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Threatened Arctic polar bears have become controversial icons of climate change.
Gerald Hoberman/Getty Images
A scientist whose observations of drowned polar bears raised alarms about climate change has received $100,000 to settle a whistle-blower complaint against an agency of the Department of the Interior.
Under the settlement, wildlife researcher Charles Monnett retired from his job at the federal Bureau of Ocean Energy Management on Nov. 15, and the agency agreed to remove a letter of reprimand that officials had placed in his file.
"Well, it's over, in the sense that my relationship with the department and the federal government is over," says Monnett. "I am still a scientist. I still have some standing in the scientific community. I may continue to play a role in some fashion, particularly in the Arctic. That's yet to be seen."
NPR requested comment from the Bureau of Ocean Energy Management but a spokeswoman said the agency could not comment on personnel matters.
"Sound science is the foundation of BOEM's decision-making, and therefore we take the integrity of our scientists and the reliability of their work very seriously," said spokeswoman Connie Gillette in an email. "We are proud of the exceptional scientists at BOEM and of BOEM's scientific programs."
The settlement document states that it does not constitute any admission of liability and that the agency entered into it to avoid the costs of litigation.
The settlement ends a controversial saga that began back in 2004, when Monnett saw drowned polar bears while flying over the Arctic during a routine aerial survey of whales. He reported on the dead bears in a scientific journal, and Al Gore mentioned them in the movie An Inconvenient Truth. The dead polar bears became a potent symbol of the threat of melting ice.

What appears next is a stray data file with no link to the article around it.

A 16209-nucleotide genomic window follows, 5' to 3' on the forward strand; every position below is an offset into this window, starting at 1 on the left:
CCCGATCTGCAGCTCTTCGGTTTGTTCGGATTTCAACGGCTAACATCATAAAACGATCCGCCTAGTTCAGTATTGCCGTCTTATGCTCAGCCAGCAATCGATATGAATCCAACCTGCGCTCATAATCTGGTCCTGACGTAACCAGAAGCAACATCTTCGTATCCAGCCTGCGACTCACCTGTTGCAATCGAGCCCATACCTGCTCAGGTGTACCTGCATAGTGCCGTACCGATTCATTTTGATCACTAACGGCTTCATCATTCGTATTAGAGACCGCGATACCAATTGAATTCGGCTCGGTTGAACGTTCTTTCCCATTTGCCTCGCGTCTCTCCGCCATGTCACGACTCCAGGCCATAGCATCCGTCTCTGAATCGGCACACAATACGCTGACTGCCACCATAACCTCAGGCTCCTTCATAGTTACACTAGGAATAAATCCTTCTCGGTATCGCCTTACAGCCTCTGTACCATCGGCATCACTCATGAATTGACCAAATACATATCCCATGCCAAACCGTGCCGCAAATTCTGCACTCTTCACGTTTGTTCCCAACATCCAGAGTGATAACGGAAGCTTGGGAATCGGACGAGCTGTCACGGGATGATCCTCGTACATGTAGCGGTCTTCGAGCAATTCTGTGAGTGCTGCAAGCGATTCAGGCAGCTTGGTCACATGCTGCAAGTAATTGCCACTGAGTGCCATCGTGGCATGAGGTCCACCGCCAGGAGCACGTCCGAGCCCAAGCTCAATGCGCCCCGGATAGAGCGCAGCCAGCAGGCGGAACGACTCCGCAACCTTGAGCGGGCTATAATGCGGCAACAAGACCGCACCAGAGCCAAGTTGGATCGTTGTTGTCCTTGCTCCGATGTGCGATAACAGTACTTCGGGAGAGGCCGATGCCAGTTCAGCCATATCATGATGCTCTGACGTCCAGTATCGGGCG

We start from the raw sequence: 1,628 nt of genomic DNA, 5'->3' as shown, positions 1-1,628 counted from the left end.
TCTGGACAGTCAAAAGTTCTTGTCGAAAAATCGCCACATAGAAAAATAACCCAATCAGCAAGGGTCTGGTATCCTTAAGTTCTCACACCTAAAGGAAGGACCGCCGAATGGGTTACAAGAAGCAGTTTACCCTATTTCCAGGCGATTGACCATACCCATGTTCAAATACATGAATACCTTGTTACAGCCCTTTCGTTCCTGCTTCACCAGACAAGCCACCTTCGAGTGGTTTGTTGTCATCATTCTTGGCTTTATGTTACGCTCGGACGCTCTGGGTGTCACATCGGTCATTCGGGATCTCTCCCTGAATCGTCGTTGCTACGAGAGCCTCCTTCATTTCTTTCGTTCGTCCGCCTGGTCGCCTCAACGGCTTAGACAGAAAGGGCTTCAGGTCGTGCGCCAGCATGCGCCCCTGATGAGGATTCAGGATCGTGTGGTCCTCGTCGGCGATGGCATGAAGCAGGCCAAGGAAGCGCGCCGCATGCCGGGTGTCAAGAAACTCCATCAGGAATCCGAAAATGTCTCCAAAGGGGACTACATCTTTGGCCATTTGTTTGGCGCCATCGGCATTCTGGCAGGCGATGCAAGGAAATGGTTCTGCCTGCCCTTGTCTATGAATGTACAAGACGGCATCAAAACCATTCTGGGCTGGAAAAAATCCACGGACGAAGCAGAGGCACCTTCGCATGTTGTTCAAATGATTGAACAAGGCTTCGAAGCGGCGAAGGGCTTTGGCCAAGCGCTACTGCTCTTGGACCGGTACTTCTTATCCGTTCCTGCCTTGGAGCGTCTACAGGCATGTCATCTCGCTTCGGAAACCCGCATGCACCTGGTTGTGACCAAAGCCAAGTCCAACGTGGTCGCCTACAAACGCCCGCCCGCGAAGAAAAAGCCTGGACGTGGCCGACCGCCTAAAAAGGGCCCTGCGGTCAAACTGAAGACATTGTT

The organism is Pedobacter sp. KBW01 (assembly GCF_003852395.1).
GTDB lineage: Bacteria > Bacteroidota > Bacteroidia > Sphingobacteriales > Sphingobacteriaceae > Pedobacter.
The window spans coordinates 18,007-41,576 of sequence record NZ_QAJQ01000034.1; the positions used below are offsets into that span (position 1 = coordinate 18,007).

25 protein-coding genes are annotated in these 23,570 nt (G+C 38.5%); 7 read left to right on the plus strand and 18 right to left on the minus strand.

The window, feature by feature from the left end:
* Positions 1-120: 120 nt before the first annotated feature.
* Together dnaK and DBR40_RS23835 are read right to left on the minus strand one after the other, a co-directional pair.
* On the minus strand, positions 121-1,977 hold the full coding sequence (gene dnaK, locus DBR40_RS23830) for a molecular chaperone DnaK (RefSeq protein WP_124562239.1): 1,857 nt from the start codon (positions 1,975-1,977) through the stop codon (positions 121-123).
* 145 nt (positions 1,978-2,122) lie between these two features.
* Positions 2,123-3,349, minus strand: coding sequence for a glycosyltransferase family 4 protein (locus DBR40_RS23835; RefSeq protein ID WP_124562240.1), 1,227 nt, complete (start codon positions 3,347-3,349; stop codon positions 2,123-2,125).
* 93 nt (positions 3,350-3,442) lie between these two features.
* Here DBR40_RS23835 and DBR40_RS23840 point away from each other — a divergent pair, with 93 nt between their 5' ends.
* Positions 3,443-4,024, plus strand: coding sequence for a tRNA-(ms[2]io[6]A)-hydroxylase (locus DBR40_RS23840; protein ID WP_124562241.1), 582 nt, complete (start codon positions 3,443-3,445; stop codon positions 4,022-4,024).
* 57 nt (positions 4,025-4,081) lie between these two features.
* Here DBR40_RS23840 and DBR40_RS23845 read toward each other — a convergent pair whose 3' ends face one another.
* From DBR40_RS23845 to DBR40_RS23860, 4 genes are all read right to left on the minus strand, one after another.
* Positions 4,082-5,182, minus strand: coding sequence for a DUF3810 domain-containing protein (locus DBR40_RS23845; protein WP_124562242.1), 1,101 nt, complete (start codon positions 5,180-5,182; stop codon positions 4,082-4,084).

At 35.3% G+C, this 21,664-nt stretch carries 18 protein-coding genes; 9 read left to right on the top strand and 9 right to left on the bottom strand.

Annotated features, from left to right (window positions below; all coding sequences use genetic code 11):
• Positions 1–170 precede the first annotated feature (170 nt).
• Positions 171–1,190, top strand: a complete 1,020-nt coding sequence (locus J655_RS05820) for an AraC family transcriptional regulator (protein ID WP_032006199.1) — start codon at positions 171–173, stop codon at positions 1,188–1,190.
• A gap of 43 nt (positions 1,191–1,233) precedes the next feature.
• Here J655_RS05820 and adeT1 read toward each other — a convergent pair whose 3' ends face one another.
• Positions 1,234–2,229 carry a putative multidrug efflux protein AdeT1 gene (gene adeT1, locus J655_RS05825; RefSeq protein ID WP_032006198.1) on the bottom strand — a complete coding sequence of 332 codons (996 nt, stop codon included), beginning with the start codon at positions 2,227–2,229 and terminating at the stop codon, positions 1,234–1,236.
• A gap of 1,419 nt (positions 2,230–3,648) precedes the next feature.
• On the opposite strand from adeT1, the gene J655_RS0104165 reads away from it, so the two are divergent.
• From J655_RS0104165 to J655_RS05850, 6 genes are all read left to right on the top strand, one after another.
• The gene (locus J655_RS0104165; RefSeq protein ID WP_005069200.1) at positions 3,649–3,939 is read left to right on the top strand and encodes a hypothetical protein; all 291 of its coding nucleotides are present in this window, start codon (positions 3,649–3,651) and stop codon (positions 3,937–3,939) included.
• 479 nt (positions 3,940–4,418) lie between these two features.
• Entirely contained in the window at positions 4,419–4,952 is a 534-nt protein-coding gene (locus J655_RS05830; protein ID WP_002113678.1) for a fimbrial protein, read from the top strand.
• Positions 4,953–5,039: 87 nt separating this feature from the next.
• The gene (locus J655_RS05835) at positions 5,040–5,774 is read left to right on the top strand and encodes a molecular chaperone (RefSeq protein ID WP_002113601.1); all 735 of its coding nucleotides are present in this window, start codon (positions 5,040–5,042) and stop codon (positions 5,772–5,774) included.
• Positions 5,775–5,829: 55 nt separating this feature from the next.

But in 2010, the Department of the Interior's Office of Inspector General received allegations of scientific misconduct from a federal employee. Investigators repeatedly interrogated Monnett and a colleague about their report of dead polar bears.
Monnett believes this was an effort to silence scientific efforts that might interfere with oil and gas development in the Arctic. He says his wife and son were harassed — "by people who didn't like my politics, whatever they perceived them to be."
Last year, the investigation ended. And Monnett's employer, the Bureau of Ocean Energy Management, said it did not look like he had engaged in any scientific misconduct. But the agency did officially reprimand Monnett for an unrelated matter, leaking internal government documents.
"I thought that was silly," Monnett says. "It seemed desperate, on the part of the agency. They stick this letter in my file and end it, and tell me to just forget about everything and let's just move on. ... It just seemed like a desperate attempt to justify a hole that the department had dug itself into."
So Monnett lodged a whistle-blower complaint, with the help of Public Employees for Environmental Responsibility, saying that the five emails he had sent to outside individuals showed that the agency was breaking laws to push through Arctic offshore drilling permits.
In addition to the other agreements in the settlement, the agency promised to issue a certificate for a conservation award from the secretary of the interior. (The group representing Monnett says that he won it in 2010 but that the agency removed his name.)
And Monnett agreed to not reapply to any position with the Department of the Interior for five years.
"Well, I'm sad, I guess. It's been disappointing," says Monnett. "As a young person, fresh out of graduate school, I was idealistic, and I thought that it would all be about the truth."